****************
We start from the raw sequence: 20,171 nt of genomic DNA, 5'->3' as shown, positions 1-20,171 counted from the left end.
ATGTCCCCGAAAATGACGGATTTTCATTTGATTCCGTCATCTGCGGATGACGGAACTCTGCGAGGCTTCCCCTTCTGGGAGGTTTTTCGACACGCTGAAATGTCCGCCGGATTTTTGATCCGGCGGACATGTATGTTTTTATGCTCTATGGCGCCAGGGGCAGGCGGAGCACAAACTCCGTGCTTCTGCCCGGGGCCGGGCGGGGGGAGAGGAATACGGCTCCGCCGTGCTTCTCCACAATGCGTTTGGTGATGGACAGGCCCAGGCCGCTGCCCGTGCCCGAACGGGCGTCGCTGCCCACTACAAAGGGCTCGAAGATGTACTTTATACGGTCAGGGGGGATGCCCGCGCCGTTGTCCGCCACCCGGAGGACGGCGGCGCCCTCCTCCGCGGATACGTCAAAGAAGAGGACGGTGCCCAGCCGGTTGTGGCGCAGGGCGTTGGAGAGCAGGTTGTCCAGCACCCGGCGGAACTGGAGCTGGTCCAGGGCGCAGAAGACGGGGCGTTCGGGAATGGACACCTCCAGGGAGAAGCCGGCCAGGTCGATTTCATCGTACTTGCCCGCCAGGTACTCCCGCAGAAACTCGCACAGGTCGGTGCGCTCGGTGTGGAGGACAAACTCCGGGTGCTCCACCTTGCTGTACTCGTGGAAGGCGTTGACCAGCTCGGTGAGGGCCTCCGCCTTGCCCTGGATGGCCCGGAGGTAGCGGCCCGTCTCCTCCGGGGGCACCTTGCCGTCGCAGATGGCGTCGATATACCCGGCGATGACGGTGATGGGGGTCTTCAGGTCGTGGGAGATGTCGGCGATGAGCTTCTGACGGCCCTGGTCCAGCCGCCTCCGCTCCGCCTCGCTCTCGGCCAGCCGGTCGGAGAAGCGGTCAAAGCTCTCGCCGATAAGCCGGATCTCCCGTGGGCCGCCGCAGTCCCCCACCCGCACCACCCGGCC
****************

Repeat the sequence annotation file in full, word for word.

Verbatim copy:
We start from the raw sequence: 20,171 nt of genomic DNA, 5'->3' as shown, positions 1-20,171 counted from the left end.
ATGTCCCCGAAAATGACGGATTTTCATTTGATTCCGTCATCTGCGGATGACGGAACTCTGCGAGGCTTCCCCTTCTGGGAGGTTTTTCGACACGCTGAAATGTCCGCCGGATTTTTGATCCGGCGGACATGTATGTTTTTATGCTCTATGGCGCCAGGGGCAGGCGGAGCACAAACTCCGTGCTTCTGCCCGGGGCCGGGCGGGGGGAGAGGAATACGGCTCCGCCGTGCTTCTCCACAATGCGTTTGGTGATGGACAGGCCCAGGCCGCTGCCCGTGCCCGAACGGGCGTCGCTGCCCACTACAAAGGGCTCGAAGATGTACTTTATACGGTCAGGGGGGATGCCCGCGCCGTTGTCCGCCACCCGGAGGACGGCGGCGCCCTCCTCCGCGGATACGTCAAAGAAGAGGACGGTGCCCAGCCGGTTGTGGCGCAGGGCGTTGGAGAGCAGGTTGTCCAGCACCCGGCGGAACTGGAGCTGGTCCAGGGCGCAGAAGACGGGGCGTTCGGGAATGGACACCTCCAGGGAGAAGCCGGCCAGGTCGATTTCATCGTACTTGCCCGCCAGGTACTCCCGCAGAAACTCGCACAGGTCGGTGCGCTCGGTGTGGAGGACAAACTCCGGGTGCTCCACCTTGCTGTACTCGTGGAAGGCGTTGACCAGCTCGGTGAGGGCCTCCGCCTTGCCCTGGATGGCCCGGAGGTAGCGGCCCGTCTCCTCCGGGGGCACCTTGCCGTCGCAGATGGCGTCGATATACCCGGCGATGACGGTGATGGGGGTCTTCAGGTCGTGGGAGATGTCGGCGATGAGCTTCTGACGGCCCTGGTCCAGCCGCCTCCGCTCCGCCTCGCTCTCGGCCAGCCGGTCGGAGAAGCGGTCAAAGCTCTCGCCGATAAGCCGGATCTCCCGTGGGCCGCCGCAGTCCCCCACCCGCACCACCCGGCC